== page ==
Is renal scintigraphy really a necessity in the routine diagnosis of congenital solitary kidney?
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For a definitive diagnosis of congenital solitary kidney, renal scintigraphy is suggested as being the gold standard of ruling out ectopic functioning renal tissue, possibly missed by ultrasound. The aim of our study was to test ultrasonography precision in comparison with renal scintigraphy on a larger cohort of congenital solitary kidneys.
We performed a retrospective unicenter study of children with congenital solitary kidney with no contralateral tissue, who were treated in the period from 1980 to 2017. The findings in children who underwent both abdominopelvic ultrasound and nuclear renal scintigraphy were compared and the accuracy of ultrasound was assessed.
99 children met the inclusion criteria of congenital solitary kidney confirmed with abdominopelvic ultrasound and nuclear renal scintigraphy. The children were predominantly male (61.6%), and the congenital solitary kidney was largely right-sided (55.5%). In 97 cases (98%), ultrasound correctly predicted the absence of functional renal tissue on one side in the renal fossa or in an ectopic location (pelvis or ipsilateral side). The calculated accuracy of abdominopelvic ultrasound in diagnosing congenital solitary kidney was therefore 98%.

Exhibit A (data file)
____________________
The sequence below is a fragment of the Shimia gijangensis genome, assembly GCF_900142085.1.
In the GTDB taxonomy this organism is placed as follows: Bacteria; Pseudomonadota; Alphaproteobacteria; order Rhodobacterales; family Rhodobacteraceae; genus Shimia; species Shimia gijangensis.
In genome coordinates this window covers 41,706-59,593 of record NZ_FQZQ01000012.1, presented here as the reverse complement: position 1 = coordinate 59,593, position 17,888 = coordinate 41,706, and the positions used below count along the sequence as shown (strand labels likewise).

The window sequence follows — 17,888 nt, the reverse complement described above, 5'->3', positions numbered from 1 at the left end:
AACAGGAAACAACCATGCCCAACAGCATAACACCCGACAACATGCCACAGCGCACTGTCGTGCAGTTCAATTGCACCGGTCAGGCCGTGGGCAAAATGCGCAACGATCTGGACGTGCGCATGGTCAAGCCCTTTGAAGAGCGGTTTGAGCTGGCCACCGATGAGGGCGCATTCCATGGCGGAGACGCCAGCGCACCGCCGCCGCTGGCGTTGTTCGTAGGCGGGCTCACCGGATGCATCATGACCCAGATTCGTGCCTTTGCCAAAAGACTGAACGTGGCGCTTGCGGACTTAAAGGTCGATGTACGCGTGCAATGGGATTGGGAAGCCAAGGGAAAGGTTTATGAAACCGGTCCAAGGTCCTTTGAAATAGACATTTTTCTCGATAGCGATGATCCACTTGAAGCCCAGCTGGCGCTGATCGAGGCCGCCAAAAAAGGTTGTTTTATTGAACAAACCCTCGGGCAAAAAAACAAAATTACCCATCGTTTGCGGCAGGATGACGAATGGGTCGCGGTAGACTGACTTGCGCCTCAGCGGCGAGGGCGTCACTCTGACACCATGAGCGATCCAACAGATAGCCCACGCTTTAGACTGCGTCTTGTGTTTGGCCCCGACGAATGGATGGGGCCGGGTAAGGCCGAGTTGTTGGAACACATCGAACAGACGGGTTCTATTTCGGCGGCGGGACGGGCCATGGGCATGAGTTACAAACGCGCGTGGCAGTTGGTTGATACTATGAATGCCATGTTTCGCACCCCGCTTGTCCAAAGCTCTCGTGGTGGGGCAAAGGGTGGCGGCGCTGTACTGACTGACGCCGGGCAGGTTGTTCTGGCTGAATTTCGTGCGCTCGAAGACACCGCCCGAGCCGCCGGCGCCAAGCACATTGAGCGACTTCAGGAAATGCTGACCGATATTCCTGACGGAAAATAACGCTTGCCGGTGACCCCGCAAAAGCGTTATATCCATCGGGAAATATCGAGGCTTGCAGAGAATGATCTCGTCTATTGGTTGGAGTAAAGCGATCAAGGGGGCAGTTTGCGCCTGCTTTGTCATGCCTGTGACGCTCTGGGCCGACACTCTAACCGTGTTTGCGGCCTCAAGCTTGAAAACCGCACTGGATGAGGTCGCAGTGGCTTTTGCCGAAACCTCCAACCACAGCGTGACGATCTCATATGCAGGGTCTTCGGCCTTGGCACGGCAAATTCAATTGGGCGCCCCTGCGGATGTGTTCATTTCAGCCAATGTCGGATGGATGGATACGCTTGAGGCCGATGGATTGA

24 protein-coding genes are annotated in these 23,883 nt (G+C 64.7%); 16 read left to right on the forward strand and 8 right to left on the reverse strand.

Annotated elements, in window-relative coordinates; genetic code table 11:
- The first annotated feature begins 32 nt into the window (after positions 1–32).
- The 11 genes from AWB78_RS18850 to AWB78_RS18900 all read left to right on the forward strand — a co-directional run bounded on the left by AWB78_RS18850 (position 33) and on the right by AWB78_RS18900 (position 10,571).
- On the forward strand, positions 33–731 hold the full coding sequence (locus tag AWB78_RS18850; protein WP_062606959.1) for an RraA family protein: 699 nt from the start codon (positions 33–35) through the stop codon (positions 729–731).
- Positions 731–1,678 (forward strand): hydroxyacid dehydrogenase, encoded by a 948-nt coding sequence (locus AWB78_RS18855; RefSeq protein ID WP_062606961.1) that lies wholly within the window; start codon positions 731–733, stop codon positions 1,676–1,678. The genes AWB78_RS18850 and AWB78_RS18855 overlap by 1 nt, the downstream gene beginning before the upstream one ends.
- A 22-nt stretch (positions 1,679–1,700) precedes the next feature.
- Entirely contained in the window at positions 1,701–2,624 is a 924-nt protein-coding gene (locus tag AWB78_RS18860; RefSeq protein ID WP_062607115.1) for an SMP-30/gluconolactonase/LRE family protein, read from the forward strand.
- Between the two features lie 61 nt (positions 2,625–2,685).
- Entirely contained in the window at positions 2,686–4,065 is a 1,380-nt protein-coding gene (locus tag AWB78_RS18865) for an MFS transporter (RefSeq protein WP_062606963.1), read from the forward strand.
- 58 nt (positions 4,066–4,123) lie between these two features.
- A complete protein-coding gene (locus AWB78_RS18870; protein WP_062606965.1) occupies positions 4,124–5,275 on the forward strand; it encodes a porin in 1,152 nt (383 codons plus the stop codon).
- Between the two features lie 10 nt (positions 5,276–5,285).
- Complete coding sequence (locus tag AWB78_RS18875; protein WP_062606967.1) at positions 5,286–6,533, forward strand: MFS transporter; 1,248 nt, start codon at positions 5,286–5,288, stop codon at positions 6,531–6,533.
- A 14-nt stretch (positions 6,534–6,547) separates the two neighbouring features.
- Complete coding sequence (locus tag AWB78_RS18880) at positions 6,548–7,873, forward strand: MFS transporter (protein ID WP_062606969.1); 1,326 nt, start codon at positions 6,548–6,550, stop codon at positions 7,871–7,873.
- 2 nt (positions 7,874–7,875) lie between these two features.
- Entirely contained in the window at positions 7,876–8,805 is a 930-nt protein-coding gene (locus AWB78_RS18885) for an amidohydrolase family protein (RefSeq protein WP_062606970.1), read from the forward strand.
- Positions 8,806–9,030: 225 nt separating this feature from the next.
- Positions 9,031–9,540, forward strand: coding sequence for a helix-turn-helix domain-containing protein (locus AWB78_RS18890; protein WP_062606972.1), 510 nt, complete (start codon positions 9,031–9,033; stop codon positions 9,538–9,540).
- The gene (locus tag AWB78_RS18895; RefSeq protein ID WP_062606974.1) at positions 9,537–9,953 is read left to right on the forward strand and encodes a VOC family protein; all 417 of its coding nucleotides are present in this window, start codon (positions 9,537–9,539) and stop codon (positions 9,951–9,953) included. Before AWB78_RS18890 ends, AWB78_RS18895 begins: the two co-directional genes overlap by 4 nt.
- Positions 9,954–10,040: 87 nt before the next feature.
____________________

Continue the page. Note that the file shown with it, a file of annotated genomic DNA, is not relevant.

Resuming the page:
Our findings confirm that abdominopelvic ultrasound alone is accurate enough to diagnose congenital solitary kidney. It gives enough information for consideration if further radiological evaluation is still needed.
KeywordsChildren Congenital kidney abnormality Scintigraphy Solitary kidney Ultrasonography
Both authors have made substantive contributions to the article and assume full responsibility for its content; all those who have made substantive contributions to the article have been named as authors.
No financial or nonfinancial benefits have been received or will be received from any party related directly or indirectly to the subject of this article.
Compliance with ethical standards
Conflict of interest
The authors declare that they have no conflict of interest.
A retrospective study was conducted at the University Children’s Hospital in Ljubljana, Slovenia, and was approved by the Slovene National Medical Ethics Committee. A study is in accordance with the 1964 Helsinki Declaration and its later amendments or comparable ethical standards.
Informed consent was obtained from all individual participants included in the study.
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